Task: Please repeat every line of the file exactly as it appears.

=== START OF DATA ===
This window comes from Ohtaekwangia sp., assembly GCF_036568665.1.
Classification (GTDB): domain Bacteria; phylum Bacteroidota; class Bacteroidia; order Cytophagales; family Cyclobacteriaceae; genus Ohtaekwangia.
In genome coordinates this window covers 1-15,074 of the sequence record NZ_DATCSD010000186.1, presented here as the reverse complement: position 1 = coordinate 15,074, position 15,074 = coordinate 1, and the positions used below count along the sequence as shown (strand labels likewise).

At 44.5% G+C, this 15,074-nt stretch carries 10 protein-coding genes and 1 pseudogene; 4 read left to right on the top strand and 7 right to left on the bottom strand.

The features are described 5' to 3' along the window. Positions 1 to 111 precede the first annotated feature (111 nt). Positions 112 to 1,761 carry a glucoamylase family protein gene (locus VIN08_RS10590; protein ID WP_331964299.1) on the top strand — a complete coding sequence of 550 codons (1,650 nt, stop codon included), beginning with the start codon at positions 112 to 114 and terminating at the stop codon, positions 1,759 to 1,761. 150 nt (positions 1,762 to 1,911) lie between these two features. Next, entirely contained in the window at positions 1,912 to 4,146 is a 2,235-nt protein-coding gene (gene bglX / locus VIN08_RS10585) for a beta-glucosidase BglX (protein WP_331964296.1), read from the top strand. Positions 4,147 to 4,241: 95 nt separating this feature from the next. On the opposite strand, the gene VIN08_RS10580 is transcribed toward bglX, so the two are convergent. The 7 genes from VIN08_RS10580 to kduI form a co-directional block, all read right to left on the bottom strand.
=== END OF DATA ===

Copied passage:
This window comes from Ohtaekwangia sp., assembly GCF_036568665.1.
Classification (GTDB): domain Bacteria; phylum Bacteroidota; class Bacteroidia; order Cytophagales; family Cyclobacteriaceae; genus Ohtaekwangia.
In genome coordinates this window covers 1-15,074 of the sequence record NZ_DATCSD010000186.1, presented here as the reverse complement: position 1 = coordinate 15,074, position 15,074 = coordinate 1, and the positions used below count along the sequence as shown (strand labels likewise).

At 44.5% G+C, this 15,074-nt stretch carries 10 protein-coding genes and 1 pseudogene; 4 read left to right on the top strand and 7 right to left on the bottom strand.

The features are described 5' to 3' along the window. Positions 1 to 111 precede the first annotated feature (111 nt). Positions 112 to 1,761 carry a glucoamylase family protein gene (locus VIN08_RS10590; protein ID WP_331964299.1) on the top strand — a complete coding sequence of 550 codons (1,650 nt, stop codon included), beginning with the start codon at positions 112 to 114 and terminating at the stop codon, positions 1,759 to 1,761. 150 nt (positions 1,762 to 1,911) lie between these two features. Next, entirely contained in the window at positions 1,912 to 4,146 is a 2,235-nt protein-coding gene (gene bglX / locus VIN08_RS10585) for a beta-glucosidase BglX (protein WP_331964296.1), read from the top strand. Positions 4,147 to 4,241: 95 nt separating this feature from the next. On the opposite strand, the gene VIN08_RS10580 is transcribed toward bglX, so the two are convergent. The 7 genes from VIN08_RS10580 to kduI form a co-directional block, all read right to left on the bottom strand.